• New Partnership initiatives [Type II agreements] designed to implement the Plan of Action. The water sector did achieve some successful outcomes in the Plan of Implementation.
  • Sanitation: All governments agreed to a new target to halve the proportion of people without access to basic adequate sanitation by 2015, which includes actions to: (a) Develop and implement efficient household sanitation systems (b) Improve sanitation in public institutions, especially schools (c) Promote safe hygiene practices (d) Promote education and outreach focused on children (e) Promote affordable and socially and culturally acceptable technologies and practices (f) Develop innovative financing and partnership mechanisms (g) Integrate sanitation into water resources management strategies.
  • Safe Drinking Water: States agreed to 'Launch programme of actions, with financial and technical assistance, to achieve the millennium development goal on safe drinking water' (Halve the proportion of people unable to reach or to afford safe drinking water by 2015)
  • Prioritize water and sanitation in national sustainable development strategies and poverty reduction strategies where they exist.
  • IWRM: All governments confirmed they would develop plans for integrated water resource management and water efficiency by 2005 with support to developing countries.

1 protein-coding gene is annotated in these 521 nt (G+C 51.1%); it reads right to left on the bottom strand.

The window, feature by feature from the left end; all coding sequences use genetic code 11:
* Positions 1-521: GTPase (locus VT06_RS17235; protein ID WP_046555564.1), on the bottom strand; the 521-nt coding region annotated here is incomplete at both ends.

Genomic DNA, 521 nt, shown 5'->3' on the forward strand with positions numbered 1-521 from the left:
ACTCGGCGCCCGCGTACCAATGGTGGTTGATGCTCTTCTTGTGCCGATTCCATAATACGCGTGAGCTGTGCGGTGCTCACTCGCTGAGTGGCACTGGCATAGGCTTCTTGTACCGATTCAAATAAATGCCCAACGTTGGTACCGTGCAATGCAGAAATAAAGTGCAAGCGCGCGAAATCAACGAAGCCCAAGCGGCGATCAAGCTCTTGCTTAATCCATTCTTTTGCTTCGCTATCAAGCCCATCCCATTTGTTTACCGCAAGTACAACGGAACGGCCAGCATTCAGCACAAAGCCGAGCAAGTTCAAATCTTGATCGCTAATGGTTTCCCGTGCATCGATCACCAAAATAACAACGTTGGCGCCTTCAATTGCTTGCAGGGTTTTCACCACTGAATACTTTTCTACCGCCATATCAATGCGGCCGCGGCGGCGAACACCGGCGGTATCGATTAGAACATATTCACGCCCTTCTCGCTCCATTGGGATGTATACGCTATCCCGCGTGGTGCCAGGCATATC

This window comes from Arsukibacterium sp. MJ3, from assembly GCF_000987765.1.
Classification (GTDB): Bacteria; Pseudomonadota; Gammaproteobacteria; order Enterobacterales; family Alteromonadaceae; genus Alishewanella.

• Agriculture: (a) Develop integrated land management and water-use plans based on sustainable use of renewable resources and on integrated assessments of socio-economic and environmental potentials. (b) Strengthen the capacity of Governments, local authorities and communities to monitor and manage the quantity and quality of land and water resources. (c) Support the efforts of developing countries to protect oases from silt, land degradation and increasing salinity with technical and financial assistance. (d) Adopt policies and implement laws that guarantee well defined and enforceable land and water use rights.
  • UN: Promote effective coordination among the various international and intergovernmental bodies and processes working on water-related issues, both within the United Nations system and between the United Nations and international financial institutions.

Plan of Implementation failures

The Plan of Implementation has many shortfalls, below is a list of issues that FAN members were campaigning on, but which governments failed to commit to:

  • No agreement on management of transboundary rivers (they were dropped from the text completely)
  • No mention of polluter-pays principle
  • No mention or support for the World Commission on Dams recommendations
  • No agreed indicators for monitoring the use and pollution of water resources
  • No prioritisation for expenditure targeted at the poor.
  • No recognition that water is a common resource
  • No recognition that water is a basic human right

Regional outcomes on water

The EU Water Initiative

The EU Water Initiative was launched by the signing of a declaration between the European Union and the African Ministers Council on Water.

Incomaputo Regional Water Sharing Agreement

Three African countries - Mozambique, South Africa and Swaziland signed an historic water sharing agreement governing the use of two rivers along their borders. The initiative, known as the Incomaputo Agreement, will provide 10 000 jobs and poverty relief in an area of limited economic potential.